After over a decade of searching the seas, scientists say they've captured the first ever footage of a giant squid alive in its natural habitat, according to Phys.org.
Scientists filmed the 10-foot-long creature from a manned submersible nine miles east of Chichi Island in the North Pacific Ocean in a joint effort with Japan's National Museum of Nature and Science, Japanese public broadcaster NHK and the Discovery Channel. The footage will air in the U.S. Sunday, Jan. 27, as part of the Discovery Channel program "Monster Squid: The Giant Is Real."
A team of researchers encountered the squid, inexplicably missing its two longest tentacles, after about 100 missions, in which they logged 400 hours in a cramped submarine. Scientists followed the tremendous squid to a depth of almost 3,000 feet.
Scientists know very little about the giant squid. The mollusk's harsh environment makes it difficult for research to be conducted. While specimens of the animal have washed ashore dead before, researchers say they have never filmed the giant squid in its normal habitat deep in the ocean.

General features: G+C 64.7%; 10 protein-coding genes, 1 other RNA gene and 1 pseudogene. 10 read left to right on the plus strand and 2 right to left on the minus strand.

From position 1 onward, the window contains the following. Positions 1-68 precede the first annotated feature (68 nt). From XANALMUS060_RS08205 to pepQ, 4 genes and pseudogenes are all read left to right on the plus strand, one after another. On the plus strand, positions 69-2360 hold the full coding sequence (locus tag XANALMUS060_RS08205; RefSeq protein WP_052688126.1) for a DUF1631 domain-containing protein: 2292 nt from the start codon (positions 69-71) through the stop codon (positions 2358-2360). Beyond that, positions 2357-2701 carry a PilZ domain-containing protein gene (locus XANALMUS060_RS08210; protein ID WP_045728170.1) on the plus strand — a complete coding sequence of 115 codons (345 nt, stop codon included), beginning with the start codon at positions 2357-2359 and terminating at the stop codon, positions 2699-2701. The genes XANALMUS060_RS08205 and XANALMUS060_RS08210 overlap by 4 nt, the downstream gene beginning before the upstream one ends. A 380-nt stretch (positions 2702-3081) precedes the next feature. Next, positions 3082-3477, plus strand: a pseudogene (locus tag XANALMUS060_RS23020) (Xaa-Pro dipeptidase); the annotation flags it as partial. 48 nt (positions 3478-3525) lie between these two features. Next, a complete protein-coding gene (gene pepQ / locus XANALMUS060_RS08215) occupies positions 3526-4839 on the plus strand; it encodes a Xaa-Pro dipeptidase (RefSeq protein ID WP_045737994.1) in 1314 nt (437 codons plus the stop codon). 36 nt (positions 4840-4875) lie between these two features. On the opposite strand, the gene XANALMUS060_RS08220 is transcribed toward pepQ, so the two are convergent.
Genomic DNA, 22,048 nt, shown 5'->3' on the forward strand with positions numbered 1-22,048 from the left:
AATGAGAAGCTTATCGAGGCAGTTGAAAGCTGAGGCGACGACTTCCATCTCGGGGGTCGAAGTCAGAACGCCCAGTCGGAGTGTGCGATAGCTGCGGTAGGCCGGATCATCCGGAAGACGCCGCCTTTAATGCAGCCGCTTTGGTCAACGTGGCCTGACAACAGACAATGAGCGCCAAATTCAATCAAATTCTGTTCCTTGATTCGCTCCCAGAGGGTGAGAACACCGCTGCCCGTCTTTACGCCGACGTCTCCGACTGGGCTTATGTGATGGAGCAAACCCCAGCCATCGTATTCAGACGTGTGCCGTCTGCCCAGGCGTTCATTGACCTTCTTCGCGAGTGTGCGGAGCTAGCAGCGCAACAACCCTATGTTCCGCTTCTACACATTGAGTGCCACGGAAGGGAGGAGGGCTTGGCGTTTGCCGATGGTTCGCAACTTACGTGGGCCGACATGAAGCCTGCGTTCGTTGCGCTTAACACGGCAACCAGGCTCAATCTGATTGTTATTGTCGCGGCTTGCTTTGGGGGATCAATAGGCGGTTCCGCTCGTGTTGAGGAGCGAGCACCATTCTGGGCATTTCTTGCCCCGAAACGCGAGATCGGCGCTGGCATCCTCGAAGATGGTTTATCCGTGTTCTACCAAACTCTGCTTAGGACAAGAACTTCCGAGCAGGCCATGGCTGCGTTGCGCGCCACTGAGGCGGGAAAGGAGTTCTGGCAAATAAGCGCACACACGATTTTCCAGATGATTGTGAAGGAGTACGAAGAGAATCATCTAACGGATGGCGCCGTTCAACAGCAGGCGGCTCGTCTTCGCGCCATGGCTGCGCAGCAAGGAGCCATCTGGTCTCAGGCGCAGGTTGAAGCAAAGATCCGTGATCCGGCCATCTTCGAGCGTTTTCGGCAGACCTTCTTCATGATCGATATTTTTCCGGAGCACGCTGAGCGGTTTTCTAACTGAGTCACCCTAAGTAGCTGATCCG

The giant squid was lured in by researchers with a three-foot-long diamond squid, appearing for the first time at a depth of about 2,100 feet. The squid wrapped its arms around the bait and ate for over 20 minutes before releasing its meal, researchers said.
"What we were able to gain from this experience was the moment of the giant squid attacking its prey - we were able record that," said Japanese zoologist Tsunemi Kubodera, who has studied the giant squid since 2002.
"It was shining and so beautiful," Kubodera told AFP. "I was so thrilled when I saw it first hand, but I was confident we would, because we rigorously researched the areas we might find it, based on past data."
Kubodera claims he filmed a live giant squid in 2006, but he was only able to do so after the animal was hooked and brought aboard his boat, he said.
According to NHK, the giant squid was captured using a high-definition camera that was developed specifically for the project. The special camera allowed the research team to operate at extreme ocean depths and used a special wavelength of light invisible to the giant squid's sensitive eyes.
Kubodera said this case should increase researchers' knowledge of deep-sea creatures moving forward. Having searched for the animal in the wild for over a decade he said meeting the giant squid felt serendipitous, even magical.
"It appeared only once, out of 100 dives. So perhaps, after over 10 years of some kind of relationship I've built with the giant squids, I feel, perhaps, it was the squid that came to see me," he said.